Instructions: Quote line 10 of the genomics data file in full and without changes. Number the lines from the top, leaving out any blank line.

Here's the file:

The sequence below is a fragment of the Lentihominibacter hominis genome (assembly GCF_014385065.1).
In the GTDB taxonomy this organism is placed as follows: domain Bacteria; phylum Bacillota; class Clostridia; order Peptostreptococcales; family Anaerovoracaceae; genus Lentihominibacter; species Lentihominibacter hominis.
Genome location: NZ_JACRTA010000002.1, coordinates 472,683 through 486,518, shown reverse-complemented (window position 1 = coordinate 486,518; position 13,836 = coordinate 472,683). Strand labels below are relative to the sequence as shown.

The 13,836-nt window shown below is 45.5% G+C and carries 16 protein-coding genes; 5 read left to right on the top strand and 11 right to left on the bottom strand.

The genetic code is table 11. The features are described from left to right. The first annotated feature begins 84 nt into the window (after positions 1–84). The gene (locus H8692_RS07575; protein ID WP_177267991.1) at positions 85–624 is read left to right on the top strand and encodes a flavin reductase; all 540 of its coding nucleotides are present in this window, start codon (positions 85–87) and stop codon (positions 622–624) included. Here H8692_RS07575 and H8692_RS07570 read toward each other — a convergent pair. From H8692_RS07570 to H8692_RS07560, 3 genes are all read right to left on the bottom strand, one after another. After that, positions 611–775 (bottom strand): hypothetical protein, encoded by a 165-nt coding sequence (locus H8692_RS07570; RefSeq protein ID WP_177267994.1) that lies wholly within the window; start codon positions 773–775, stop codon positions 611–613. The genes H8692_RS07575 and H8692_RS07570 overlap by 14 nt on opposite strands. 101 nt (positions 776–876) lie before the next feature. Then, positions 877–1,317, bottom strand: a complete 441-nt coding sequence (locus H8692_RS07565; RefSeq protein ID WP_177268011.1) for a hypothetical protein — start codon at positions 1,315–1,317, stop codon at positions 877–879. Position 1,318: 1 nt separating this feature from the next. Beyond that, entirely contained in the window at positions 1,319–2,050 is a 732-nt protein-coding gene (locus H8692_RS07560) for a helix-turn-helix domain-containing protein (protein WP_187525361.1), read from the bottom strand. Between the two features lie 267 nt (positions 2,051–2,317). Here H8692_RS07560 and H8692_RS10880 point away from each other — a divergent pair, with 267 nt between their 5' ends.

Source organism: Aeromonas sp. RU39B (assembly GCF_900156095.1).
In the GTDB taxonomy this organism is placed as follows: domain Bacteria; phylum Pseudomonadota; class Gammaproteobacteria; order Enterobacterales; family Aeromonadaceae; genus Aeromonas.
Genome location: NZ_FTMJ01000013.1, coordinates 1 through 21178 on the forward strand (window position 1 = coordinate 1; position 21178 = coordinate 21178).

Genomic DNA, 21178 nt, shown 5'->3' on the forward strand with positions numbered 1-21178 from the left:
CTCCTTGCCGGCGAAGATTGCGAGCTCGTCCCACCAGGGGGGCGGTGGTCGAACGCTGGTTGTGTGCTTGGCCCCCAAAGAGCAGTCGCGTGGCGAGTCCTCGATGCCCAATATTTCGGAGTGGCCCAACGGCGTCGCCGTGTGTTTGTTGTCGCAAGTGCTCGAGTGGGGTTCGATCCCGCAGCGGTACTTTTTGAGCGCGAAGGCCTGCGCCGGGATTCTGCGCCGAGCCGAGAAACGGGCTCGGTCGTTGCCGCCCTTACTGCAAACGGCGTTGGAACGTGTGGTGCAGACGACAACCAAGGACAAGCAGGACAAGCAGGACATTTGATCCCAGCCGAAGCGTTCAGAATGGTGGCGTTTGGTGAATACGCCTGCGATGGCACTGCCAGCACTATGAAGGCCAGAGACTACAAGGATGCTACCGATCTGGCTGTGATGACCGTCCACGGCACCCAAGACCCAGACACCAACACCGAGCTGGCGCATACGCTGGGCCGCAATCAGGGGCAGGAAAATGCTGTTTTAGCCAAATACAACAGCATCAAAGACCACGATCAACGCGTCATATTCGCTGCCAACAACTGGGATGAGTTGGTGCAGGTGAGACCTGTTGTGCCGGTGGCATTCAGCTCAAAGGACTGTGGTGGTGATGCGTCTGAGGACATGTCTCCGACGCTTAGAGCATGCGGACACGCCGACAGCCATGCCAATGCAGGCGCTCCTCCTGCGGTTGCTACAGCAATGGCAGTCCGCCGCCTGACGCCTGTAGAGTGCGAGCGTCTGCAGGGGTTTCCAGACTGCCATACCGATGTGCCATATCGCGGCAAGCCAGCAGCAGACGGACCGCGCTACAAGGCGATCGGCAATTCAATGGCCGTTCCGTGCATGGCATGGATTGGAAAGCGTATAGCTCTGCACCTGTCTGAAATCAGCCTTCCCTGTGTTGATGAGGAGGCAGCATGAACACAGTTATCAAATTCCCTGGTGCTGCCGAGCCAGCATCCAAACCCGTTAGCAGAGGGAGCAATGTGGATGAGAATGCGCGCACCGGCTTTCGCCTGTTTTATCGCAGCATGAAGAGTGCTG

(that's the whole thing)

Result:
CTCCTTGCCGGCGAAGATTGCGAGCTCGTCCCACCAGGGGGGCGGTGGTCGAACGCTGGTTGTGTGCTTGGCCCCCAAAGAGCAGTCGCGTGGCGAGTCCTCGATGCCCAATATTTCGGAGTGGCCCAACGGCGTCGCCGTGTGTTTGTTGTCGCAAGTGCTCGAGTGGGGTTCGATCCCGCAGCGGTACTTTTTGAGCGCGAAGGCCTGCGCCGGGATTCTGCGCCGAGCCGAGAAACGGGCTCGGTCGTTGCCGCCCTTACTGCAAACGGCGTTGGAACGTGTGGTGCAGACGACAACCAAGGACAAGCAGGACAAGCAGGACATTTGATCCCAGCCGAAGCGTTCAGAATGGTGGCGTTTGGTGAATACGCCTGCGATGGCACTGCCAGCACTATGAAGGCCAGAGACTACAAGGATGCTACCGATCTGGCTGTGATGACCGTCCACGGCACCCAAGACCCAGACACCAACACCGAGCTGGCGCATACGCTGGGCCGCAATCAGGGGCAGGAAAATGCTGTTTTAGCCAAATACAACAGCATCAAAGACCACGATCAACGCGTCATATTCGCTGCCAACAACTGGGATGAGTTGGTGCAGGTGAGACCTGTTGTGCCGGTGGCATTCAGCTCAAAGGACTGTGGTGGTGATGCGTCTGAGGACATGTCTCCGACGCTTAGAGCATGCGGACACGCCGACAGCCATGCCAATGCAGGCGCTCCTCCTGCGGTTGCTACAGCAATGGCAGTCCGCCGCCTGACGCCTGTAGAGTGCGAGCGTCTGCAGGGGTTTCCAGACTGCCATACCGATGTGCCATATCGCGGCAAGCCAGCAGCAGACGGACCGCGCTACAAGGCGATCGGCAATTCAATGGCCGTTCCGTGCATGGCATGGATTGGAAAGCGTATAGCTCTGCACCTGTCTGAAATCAGCCTTCCCTGTGTTGATGAGGAGGCAGCATGAACACAGTTATCAAATTCCCTGGTGCTGCCGAGCCAGCATCCAAACCCGTTAGCAGAGGGAGCAATGTGGATGAGAATGCGCGCACCGGCTTTCGCCTGTTTTATCGCAGCATGAAGAGTGCTG